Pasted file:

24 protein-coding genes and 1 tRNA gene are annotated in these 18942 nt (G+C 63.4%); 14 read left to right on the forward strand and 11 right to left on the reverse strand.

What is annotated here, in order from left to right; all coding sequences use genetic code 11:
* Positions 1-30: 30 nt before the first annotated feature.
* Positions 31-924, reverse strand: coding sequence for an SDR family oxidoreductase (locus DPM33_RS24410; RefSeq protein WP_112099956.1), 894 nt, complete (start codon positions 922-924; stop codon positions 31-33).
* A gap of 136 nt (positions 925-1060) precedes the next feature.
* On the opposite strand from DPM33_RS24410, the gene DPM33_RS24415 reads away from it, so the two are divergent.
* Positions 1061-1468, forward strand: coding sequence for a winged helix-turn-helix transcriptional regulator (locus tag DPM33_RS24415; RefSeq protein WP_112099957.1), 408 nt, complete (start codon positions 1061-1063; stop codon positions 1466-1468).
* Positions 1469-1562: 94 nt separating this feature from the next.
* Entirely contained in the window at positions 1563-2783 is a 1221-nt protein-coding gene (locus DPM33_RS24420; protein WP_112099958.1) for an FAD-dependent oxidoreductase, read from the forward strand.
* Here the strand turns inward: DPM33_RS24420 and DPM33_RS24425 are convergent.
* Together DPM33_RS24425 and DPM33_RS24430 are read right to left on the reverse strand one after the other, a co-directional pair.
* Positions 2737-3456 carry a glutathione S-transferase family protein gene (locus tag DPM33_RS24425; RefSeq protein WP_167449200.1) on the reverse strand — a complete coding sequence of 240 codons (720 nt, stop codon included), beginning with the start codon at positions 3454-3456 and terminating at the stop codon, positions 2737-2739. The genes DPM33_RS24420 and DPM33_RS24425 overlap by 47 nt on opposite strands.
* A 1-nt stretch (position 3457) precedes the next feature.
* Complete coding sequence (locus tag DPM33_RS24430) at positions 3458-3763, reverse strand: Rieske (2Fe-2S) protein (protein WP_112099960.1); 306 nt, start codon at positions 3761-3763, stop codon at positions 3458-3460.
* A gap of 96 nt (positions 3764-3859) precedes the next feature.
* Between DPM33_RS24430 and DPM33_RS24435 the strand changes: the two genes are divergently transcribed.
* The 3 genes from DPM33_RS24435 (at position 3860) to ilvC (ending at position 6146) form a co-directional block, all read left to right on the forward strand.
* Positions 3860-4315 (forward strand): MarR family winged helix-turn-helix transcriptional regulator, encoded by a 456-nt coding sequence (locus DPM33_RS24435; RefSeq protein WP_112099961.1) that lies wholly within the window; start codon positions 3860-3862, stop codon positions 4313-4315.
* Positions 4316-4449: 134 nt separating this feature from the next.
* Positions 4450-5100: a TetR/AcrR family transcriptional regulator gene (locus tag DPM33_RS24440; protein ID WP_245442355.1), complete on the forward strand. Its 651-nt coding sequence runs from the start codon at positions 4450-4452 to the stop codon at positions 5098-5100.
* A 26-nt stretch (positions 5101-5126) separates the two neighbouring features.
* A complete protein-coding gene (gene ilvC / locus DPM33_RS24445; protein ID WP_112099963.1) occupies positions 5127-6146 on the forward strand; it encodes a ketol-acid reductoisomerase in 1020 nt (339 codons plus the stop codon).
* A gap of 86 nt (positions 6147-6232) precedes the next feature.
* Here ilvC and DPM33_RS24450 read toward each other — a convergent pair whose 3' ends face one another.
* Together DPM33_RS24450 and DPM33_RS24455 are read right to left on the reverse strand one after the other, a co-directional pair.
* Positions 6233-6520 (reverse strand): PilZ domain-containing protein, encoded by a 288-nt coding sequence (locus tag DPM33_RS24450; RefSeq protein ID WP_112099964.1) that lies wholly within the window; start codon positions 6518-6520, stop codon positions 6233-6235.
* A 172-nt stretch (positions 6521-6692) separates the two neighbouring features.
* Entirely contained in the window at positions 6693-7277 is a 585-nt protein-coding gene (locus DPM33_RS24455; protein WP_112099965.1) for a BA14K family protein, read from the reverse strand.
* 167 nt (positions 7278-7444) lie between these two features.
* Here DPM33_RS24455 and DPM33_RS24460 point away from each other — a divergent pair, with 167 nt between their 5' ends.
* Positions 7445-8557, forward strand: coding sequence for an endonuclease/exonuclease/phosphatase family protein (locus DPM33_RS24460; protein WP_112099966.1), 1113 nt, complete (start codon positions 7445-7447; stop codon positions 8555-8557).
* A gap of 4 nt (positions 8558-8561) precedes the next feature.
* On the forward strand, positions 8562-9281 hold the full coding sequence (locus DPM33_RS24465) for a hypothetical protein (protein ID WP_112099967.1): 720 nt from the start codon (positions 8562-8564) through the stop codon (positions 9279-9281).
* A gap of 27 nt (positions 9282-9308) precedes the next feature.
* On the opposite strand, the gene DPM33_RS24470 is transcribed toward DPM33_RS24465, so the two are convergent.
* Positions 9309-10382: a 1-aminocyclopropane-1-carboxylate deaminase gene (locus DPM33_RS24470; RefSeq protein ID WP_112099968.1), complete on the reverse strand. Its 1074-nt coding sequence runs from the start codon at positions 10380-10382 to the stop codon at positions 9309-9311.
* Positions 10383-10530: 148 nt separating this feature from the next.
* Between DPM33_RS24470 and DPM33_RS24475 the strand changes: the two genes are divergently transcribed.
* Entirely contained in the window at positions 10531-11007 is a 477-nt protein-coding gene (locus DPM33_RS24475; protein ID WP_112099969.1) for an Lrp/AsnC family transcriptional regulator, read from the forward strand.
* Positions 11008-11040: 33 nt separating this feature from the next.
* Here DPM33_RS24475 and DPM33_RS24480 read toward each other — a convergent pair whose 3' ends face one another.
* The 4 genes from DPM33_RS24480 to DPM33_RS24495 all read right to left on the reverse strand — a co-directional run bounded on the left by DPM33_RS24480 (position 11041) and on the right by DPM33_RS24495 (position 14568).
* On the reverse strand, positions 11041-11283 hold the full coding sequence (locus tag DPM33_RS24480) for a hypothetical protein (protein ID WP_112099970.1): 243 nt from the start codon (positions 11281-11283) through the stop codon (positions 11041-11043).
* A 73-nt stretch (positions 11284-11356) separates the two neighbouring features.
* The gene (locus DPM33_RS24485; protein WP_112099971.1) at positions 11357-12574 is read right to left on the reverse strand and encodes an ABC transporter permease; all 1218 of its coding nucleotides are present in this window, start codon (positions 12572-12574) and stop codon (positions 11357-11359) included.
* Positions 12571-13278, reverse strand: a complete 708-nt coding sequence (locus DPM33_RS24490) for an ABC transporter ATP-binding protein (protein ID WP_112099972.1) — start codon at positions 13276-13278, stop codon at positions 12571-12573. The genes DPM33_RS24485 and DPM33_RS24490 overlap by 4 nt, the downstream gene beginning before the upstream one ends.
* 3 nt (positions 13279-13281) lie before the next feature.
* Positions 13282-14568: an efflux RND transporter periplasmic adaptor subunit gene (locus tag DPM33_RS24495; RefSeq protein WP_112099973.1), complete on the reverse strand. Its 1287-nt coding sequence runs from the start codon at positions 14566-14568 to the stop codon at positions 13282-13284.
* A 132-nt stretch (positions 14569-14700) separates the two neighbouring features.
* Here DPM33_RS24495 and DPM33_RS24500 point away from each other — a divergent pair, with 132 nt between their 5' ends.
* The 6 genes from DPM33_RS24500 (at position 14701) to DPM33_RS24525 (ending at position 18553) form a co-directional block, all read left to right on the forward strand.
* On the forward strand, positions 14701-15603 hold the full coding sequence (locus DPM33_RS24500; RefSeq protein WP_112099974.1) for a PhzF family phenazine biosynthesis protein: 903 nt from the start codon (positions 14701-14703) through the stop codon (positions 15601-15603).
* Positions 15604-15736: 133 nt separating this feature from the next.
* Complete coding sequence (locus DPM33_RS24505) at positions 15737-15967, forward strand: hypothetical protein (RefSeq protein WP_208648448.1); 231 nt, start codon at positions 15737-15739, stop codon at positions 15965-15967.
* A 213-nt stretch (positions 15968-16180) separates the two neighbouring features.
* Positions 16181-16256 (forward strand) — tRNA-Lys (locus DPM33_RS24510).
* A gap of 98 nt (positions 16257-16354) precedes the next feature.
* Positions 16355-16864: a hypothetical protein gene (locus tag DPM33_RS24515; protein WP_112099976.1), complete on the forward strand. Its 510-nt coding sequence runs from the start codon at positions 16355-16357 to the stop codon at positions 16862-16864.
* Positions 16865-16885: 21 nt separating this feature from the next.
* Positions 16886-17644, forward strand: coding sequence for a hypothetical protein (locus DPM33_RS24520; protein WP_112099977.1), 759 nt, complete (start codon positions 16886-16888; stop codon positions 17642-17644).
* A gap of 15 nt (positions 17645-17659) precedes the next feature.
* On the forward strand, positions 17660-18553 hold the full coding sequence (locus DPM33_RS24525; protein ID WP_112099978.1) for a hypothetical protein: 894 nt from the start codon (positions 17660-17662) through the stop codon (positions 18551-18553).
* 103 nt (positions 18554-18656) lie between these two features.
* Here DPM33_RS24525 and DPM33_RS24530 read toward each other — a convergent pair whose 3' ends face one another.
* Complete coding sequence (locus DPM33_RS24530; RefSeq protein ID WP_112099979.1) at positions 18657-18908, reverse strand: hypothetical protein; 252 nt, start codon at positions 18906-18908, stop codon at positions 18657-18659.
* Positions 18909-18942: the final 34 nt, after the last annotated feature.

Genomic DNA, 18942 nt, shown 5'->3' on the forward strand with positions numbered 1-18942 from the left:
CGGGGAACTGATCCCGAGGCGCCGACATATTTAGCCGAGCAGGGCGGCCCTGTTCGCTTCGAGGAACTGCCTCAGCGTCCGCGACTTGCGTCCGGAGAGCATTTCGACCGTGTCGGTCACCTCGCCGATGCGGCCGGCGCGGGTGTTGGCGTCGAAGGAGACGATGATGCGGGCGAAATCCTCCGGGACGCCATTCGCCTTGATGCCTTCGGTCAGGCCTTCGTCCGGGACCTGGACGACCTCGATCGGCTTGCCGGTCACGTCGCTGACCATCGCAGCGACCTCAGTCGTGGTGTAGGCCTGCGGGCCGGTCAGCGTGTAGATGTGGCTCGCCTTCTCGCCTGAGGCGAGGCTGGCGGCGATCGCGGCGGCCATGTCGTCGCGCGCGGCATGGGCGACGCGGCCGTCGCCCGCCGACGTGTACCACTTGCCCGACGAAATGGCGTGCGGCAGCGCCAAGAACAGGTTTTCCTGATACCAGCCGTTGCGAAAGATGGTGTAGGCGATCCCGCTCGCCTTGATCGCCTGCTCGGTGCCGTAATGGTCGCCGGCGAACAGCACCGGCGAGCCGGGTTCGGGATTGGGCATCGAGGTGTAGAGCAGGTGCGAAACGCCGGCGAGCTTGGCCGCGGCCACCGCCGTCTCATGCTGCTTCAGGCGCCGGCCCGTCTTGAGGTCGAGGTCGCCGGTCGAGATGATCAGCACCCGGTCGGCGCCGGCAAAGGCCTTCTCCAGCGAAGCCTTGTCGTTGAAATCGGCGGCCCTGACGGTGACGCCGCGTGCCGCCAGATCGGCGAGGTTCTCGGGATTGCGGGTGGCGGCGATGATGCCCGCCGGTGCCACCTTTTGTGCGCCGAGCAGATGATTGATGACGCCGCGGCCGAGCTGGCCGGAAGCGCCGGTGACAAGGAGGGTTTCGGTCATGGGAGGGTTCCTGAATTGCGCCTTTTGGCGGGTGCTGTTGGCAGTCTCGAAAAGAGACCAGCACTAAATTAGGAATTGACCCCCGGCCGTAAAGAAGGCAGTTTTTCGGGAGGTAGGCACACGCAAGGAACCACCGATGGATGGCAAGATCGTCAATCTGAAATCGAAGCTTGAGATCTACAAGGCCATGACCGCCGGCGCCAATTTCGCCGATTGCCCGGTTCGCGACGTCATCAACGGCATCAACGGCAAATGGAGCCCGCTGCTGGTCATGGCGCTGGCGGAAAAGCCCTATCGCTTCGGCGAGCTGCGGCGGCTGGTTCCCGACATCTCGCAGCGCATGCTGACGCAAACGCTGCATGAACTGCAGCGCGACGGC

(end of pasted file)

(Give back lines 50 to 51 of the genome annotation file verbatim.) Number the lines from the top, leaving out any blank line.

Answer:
* Here DPM33_RS24495 and DPM33_RS24500 point away from each other — a divergent pair, with 132 nt between their 5' ends.
* The 6 genes from DPM33_RS24500 (at position 14701) to DPM33_RS24525 (ending at position 18553) form a co-directional block, all read left to right on the forward strand.